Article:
Clinton residents oppose more sewer study spending
June 25, 2008 · Updated 3:46 PM
Some Clinton Water district customers drew a line in the sand Thursday night when they asked district commissioners to stop spending money to develop a sewer study.
Sixteen residents crowded in district's small meeting room Thursday night to ask the commissioners to quit spending on a wastewater management plan for Clinton. The district commissioned a sewer study for the Clinton area earlier this year for $60,000, $45,000 of which was paid by a state grant.
Clinton resident Bob Thurmond read a petition signed by more than 100 Clinton Water District customers asking that no more money be spent on the plan.
"We know the district has already spent its money and the grant money, but we want no further money or resources spent and we don't want further action on the sewer plan," Thurmond said.
Other meeting attendees complained that the district funded the study without the support of the water district customers.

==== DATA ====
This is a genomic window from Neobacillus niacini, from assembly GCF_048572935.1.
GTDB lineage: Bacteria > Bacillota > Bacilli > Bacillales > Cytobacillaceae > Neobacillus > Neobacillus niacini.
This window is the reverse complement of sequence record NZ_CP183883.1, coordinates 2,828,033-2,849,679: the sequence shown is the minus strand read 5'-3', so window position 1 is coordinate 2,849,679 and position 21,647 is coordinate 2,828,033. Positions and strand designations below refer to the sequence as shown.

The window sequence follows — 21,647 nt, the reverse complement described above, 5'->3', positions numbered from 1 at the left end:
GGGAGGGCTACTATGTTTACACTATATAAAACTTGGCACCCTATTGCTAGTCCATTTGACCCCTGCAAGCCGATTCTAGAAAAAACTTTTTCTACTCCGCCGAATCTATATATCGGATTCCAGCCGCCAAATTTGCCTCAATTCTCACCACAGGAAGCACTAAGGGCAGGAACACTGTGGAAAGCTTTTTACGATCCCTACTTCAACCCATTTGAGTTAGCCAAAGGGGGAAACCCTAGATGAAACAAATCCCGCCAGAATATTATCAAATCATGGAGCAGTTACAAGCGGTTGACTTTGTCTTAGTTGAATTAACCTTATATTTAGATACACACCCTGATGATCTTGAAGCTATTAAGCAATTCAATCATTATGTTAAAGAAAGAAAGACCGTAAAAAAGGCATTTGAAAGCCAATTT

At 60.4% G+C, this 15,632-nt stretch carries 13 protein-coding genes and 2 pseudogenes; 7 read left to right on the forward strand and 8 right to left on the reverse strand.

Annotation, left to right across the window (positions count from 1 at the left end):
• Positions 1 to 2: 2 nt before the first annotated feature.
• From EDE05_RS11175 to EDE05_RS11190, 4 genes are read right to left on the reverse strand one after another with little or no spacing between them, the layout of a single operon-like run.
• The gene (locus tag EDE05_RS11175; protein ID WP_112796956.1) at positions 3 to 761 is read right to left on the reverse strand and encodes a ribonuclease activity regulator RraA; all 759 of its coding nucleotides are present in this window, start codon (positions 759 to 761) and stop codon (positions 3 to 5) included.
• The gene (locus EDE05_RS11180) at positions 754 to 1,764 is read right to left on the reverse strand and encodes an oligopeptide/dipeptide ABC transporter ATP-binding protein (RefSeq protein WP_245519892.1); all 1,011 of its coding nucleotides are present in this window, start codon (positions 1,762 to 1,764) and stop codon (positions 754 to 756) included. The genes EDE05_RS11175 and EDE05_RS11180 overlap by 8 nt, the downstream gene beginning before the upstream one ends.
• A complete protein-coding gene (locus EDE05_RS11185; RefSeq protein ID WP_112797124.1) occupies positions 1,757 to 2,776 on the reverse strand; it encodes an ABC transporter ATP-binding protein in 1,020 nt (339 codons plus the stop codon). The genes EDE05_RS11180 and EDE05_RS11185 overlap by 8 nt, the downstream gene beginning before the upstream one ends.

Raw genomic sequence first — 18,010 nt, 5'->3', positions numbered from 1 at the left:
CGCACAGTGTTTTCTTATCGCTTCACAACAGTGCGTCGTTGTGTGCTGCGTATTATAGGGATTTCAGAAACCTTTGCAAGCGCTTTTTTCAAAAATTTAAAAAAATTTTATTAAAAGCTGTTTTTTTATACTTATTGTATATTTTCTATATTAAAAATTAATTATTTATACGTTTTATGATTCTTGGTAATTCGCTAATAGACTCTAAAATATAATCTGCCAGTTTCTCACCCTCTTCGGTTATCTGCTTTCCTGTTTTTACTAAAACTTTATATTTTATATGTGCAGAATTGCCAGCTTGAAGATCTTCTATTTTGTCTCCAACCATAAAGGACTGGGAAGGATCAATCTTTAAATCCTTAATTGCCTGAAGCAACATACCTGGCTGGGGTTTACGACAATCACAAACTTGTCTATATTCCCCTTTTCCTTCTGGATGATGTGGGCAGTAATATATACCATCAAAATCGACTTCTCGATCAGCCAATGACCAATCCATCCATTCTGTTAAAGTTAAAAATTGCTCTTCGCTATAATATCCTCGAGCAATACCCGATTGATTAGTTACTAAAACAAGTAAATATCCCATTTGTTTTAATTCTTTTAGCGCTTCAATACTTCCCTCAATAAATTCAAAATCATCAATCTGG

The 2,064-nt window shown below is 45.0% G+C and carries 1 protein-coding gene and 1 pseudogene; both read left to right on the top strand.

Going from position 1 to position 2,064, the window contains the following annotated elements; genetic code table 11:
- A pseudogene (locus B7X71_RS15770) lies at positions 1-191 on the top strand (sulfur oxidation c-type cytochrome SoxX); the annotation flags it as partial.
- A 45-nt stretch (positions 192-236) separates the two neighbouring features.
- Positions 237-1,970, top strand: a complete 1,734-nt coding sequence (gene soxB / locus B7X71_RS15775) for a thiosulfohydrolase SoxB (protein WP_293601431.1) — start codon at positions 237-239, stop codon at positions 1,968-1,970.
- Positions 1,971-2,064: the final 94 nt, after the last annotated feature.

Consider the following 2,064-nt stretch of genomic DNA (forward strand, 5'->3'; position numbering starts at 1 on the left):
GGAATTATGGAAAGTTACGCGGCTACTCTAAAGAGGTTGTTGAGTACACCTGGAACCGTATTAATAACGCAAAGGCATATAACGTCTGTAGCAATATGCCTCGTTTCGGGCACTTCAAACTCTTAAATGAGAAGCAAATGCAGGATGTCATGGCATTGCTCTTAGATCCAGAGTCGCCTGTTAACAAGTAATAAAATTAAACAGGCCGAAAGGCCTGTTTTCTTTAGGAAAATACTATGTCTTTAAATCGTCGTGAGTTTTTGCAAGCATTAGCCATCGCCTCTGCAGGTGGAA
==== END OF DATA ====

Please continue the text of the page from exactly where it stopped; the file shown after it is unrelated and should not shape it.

"I don't think we need a sewer system, and by funding the study you have put us on a sewer system roller coaster," said Clinton resident Doug Brand.
Water district manager Mike Helland told the group, "a plan is just a plan."
"The purpose of the comprehensive sewer plan was to provide information to the community," he said. "The plan will only be taken to the next step if and when there is a need and interest from residents. If the plan doesn't have legs, it will sit on a shelf."
Residents were concerned about the impact a sewer plan would have on development in Clinton.
"I moved from Useless Bay because of the development going on in Freeland," said Elisa Miller. "I don't want to see our rural community changed."
The district's commissioners listened for the most part and had few comments.
The boundary for the study was drawn to include mostly smaller lots within the Clinton Water District to help property owners solve problems with failing septic systems.
Two people in the group voiced their support. District resident Mike Page was one of them.
"I don't have 100 signatures with me. I think it's something we have to look at in 2003. I am happy the board is doing a study and I endorse it."
At a November meeting, nearly 100 people gathered at the Clinton Progressive Hall to discuss the sewer study. Most expressed opposition to sewers.